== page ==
Saturday, January 9, 2010
It has been a little bit since I have posted and I am now sifting through the drama and slap stick that occur in a 5 day stint on our shiny acre. First of all driving in you can't help but notice the Puyallup River is bloated more each day. This sparked a small fear in me, causing me to take a stroll to the old creek in the sticks out back. Happy day, the creek is behaving! It is pretty much the same as it has looked every time before. Speaking with some of the neighbors, they say it has never flooded as long as they have been here. "(Hear) Sigh of relief". I did some early spring cleaning in the barn to make way for the 2,205lbs of organic feed about to be delivered by some friendly Canadians. Unfortunately the bag spilled over in the truck and we could not move it. You don't realize how big a ton is until you have to try to think of a plan b to move it. The poor truck driver asked me if I have a tractor. I just pointed over at my 14 porcine tractors, all of which would love to assist, and could indeed move it (rendering it into a ton of fertilizer) - but it would take them at least 14 days, and everyone needed to get home for supper. The driver decided to go to his next stop and see if there was a tractor there, after which he would come back for our delivery. He took off and I trotted over to the faucet to hook up my "now unfrozen" hose for some easy watering with no bucket carrying involved. Stop there... now my new hose connector is completely flat. How I managed to drive over it when it was hanging on the wall I will never know. Possibly the pigs are playing a trick on me like some nightmarish Farside comic come to life. So Joel carries water buckets for a living after all. Now I could have worked that self pity all day if the feed guy didn't come back around 3pm limping! No, his next stop did not have a tractor, but they did have an empty grain bag that he could shovel it by hand into, so as to get it out of the way, freeing up his electric pallet jack. This poor poor soul, I will straiten up and not tell him I had to carry water. I offered him the one beer I keep in the medicine cabinet, of which he refused. In Canadian culture when you refuse a beer, you are legally deceased. Speaking of beer, I finally met the folks farming next door. They will also be in hops this spring, and are also avid brewers. As a welcome to the neighborhood they gave me a fresh growler of chilly wonder! It was a rich dark malty porter with a generous hopiness. If there is a "chicken soup for the beer appreciators soul" on the shelf at Border's, it probably has that story in it. Come Saturday, after our weekly pancake ritual, I packed the whole clan up - all clad in rubber boots (the ancient weapon on our family crest), and headed to the farm. It was the first Sunny day since we have been operating here, and it was absolutely gorgeous. The kids helped feed and water then ran off to play. Not a moment later I hear this wailing of the sort you can't make out if its joking or real. I look over and Jude is stuck in the mud where they just filled in the well work. I go over there and he is sunk up to his knees and balling -sure that this is his muddy end! I go in to pull him out and I sink up to my knees (Bear Grylls don't fail me now). I pull him out (minus boots) and he goes swishing in his socks back to mom. I managed to wriggle out (barely convincing Daniel not to come rescue me), ran and got my sorting boards (glorified plywood with handle holes) and placed them across the mud in time to rescue the little boots that were quickly sinking to China. Thank God today was the day I was able to achieve connection of a functional hose to a functional faucet, and wash away our muddy memories. Later Jude quietly asked me, "dad how did you get so strong to pull a kid out of the mud?" I told him "carrying buckets of water son". I didn't really tell him that... I am a nerd but not that much so. Over all, it was a great week. Me and my brother built the fence training pen, all our ingredients for the sow's detox came in, and this strange life seems satisfying and enjoyable.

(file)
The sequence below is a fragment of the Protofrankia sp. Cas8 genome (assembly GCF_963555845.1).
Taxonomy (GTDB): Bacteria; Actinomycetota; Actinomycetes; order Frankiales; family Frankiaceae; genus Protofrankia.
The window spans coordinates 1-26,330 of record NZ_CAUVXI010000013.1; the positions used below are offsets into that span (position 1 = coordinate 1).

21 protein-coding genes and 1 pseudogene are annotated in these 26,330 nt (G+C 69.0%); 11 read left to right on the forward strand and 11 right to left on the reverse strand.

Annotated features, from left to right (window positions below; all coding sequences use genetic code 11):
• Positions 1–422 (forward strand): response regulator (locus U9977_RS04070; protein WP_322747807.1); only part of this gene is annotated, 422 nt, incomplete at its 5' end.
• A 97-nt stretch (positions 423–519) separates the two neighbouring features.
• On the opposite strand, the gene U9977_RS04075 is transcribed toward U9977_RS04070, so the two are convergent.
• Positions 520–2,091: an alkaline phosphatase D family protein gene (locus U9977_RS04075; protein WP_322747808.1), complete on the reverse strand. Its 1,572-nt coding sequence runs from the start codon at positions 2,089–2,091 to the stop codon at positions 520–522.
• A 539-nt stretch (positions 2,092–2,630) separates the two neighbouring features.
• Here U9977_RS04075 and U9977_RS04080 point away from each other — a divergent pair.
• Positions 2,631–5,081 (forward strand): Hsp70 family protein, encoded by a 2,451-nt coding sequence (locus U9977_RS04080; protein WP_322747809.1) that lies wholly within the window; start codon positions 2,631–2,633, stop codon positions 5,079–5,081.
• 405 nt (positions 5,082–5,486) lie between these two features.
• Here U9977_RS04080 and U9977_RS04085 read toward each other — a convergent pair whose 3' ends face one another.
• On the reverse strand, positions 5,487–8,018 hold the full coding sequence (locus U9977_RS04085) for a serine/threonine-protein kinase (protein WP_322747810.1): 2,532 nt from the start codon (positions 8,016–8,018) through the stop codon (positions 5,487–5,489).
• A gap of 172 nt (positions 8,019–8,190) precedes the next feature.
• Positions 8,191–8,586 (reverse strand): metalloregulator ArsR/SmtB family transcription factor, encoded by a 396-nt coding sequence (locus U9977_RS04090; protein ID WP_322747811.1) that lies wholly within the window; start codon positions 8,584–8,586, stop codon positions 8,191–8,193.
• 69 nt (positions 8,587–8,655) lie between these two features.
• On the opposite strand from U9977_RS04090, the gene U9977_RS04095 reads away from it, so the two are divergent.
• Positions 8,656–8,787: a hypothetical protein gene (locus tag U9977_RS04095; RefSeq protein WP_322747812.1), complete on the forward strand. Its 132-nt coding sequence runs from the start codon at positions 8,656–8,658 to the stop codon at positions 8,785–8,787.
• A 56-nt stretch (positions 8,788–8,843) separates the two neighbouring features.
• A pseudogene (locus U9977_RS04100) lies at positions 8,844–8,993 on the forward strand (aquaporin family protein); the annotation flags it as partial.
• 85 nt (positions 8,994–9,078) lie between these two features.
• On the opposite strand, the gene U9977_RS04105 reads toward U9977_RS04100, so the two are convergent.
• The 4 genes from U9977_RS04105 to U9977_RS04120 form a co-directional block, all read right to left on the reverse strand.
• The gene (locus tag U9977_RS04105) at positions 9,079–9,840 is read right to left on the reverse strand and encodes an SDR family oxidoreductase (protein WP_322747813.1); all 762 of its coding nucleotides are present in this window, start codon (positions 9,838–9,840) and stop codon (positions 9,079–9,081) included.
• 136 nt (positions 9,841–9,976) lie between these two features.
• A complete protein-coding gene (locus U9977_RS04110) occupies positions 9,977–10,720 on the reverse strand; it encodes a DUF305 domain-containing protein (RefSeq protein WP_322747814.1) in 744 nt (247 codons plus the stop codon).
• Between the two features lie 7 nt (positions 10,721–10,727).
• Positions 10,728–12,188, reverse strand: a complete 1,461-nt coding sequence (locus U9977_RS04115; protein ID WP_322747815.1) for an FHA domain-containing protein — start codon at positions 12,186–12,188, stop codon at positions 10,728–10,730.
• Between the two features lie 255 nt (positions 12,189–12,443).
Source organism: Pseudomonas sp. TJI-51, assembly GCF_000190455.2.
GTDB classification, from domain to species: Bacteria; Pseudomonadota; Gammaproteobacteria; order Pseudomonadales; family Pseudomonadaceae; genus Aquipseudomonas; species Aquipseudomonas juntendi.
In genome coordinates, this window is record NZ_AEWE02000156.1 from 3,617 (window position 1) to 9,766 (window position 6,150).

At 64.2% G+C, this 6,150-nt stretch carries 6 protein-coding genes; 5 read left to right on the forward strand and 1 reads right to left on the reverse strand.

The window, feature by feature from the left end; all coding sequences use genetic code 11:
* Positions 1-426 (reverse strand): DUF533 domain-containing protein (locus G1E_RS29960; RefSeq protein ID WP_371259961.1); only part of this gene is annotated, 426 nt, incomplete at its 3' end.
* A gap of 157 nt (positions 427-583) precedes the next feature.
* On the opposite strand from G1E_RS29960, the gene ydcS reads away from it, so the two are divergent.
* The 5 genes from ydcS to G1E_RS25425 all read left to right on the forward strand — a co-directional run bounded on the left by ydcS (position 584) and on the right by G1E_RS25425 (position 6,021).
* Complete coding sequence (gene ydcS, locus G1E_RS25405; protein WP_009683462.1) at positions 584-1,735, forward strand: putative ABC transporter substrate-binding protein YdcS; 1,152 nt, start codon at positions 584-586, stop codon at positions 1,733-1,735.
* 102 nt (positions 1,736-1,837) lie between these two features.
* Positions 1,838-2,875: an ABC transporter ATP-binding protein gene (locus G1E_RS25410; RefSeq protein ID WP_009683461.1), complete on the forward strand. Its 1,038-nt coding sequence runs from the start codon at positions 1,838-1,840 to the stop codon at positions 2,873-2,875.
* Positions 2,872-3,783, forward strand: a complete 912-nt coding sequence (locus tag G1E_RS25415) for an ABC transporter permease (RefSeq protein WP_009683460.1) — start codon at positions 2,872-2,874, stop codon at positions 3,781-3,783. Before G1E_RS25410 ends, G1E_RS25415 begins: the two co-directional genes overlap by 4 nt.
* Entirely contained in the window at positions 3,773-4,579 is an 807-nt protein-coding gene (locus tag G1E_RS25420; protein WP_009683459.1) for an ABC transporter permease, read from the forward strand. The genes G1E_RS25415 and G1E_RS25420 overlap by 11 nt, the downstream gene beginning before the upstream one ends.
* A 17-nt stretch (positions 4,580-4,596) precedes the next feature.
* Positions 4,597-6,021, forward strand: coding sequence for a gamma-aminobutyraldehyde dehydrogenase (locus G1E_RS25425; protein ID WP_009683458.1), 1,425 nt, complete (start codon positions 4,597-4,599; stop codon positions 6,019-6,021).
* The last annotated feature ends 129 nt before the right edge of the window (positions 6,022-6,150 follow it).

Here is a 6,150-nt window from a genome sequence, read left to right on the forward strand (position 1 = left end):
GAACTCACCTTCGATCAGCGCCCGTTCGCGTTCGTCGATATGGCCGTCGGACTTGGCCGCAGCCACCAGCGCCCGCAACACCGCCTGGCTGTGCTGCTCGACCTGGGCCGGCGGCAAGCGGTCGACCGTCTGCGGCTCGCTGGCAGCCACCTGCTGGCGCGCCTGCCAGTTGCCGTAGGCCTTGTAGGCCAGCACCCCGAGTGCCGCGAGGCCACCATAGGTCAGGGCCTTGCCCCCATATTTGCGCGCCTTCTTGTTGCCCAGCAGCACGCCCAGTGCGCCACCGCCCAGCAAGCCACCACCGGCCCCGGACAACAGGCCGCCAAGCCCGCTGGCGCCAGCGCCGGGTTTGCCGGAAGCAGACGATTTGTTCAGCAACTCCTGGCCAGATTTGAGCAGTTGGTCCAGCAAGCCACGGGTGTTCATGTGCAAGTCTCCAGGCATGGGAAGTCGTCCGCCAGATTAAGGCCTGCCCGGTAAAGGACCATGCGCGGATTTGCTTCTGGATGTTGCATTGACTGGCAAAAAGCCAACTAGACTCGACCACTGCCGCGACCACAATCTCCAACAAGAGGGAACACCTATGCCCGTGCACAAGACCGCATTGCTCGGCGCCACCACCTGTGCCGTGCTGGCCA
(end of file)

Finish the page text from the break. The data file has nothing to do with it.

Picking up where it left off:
Tuesday, January 5, 2010
I am not a hay expert, but many animals appear to be. Today I placed about 10 bales of straw bedding around the sows to dry things up a bit. They immediately started flipping out, tossing it around, and voraciously devouring it. For a while they all had green\yellow Santa Claus beards as they carried around flakes of the stuff. They ate themselves into a food coma and passed out in their own plate (see picture). It was hilarious. What is strange is this was straw bedding. I have purchased "quality" alfalfa for four times as much, and they did not turn into hammerhead land sharks. Goes to show that there is a science to grass, and animals can tell (whether they know it or not), if it was grown in a manner that is good for them. Next time I buy hay, I may take one of the pigs with me just to be sure I get what I am intending to.
Saturday, January 2, 2010
This morning while strolling through what is left of our warm season garden space, I was intrigued by the small lace globes filled with seeds scattered on the ground. These are the tomatillos that did not make it into our salsa. This was our first year growing (and eating) these, so this was an interesting surprise. Meanwhile, back at the farm while tending to the girls, I noticed two of the sows seemed to be getting milk, meaning piglets around the corner! Another highlight was finding out that Kid-pig is a morning glory assassin! He pulls up the roots and shows no mercy, good boy Kid-pig.